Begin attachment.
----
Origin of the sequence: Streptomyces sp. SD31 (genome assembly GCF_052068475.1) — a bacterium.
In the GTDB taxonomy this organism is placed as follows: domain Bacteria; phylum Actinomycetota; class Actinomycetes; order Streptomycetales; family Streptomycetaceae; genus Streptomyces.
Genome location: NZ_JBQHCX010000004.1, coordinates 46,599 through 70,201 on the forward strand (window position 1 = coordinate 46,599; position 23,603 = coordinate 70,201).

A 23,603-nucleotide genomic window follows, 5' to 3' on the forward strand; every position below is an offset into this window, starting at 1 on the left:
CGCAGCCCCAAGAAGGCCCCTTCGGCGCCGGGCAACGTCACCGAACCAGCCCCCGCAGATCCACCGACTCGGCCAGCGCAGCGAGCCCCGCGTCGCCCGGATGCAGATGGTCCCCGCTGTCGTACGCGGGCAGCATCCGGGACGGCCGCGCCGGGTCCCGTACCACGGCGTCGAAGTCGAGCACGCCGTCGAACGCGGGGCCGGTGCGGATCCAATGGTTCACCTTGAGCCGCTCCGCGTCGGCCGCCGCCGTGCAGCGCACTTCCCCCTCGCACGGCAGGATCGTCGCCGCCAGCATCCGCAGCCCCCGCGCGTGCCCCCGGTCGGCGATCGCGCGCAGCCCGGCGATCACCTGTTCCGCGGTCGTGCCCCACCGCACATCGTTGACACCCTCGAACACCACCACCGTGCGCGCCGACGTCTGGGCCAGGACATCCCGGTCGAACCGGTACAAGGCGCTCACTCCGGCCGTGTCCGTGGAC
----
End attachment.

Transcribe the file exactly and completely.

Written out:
Origin of the sequence: Streptomyces sp. SD31 (genome assembly GCF_052068475.1) — a bacterium.
In the GTDB taxonomy this organism is placed as follows: domain Bacteria; phylum Actinomycetota; class Actinomycetes; order Streptomycetales; family Streptomycetaceae; genus Streptomyces.
Genome location: NZ_JBQHCX010000004.1, coordinates 46,599 through 70,201 on the forward strand (window position 1 = coordinate 46,599; position 23,603 = coordinate 70,201).

A 23,603-nucleotide genomic window follows, 5' to 3' on the forward strand; every position below is an offset into this window, starting at 1 on the left:
CGCAGCCCCAAGAAGGCCCCTTCGGCGCCGGGCAACGTCACCGAACCAGCCCCCGCAGATCCACCGACTCGGCCAGCGCAGCGAGCCCCGCGTCGCCCGGATGCAGATGGTCCCCGCTGTCGTACGCGGGCAGCATCCGGGACGGCCGCGCCGGGTCCCGTACCACGGCGTCGAAGTCGAGCACGCCGTCGAACGCGGGGCCGGTGCGGATCCAATGGTTCACCTTGAGCCGCTCCGCGTCGGCCGCCGCCGTGCAGCGCACTTCCCCCTCGCACGGCAGGATCGTCGCCGCCAGCATCCGCAGCCCCCGCGCGTGCCCCCGGTCGGCGATCGCGCGCAGCCCGGCGATCACCTGTTCCGCGGTCGTGCCCCACCGCACATCGTTGACACCCTCGAACACCACCACCGTGCGCGCCGACGTCTGGGCCAGGACATCCCGGTCGAACCGGTACAAGGCGCTCACTCCGGCCGTGTCCGTGGAC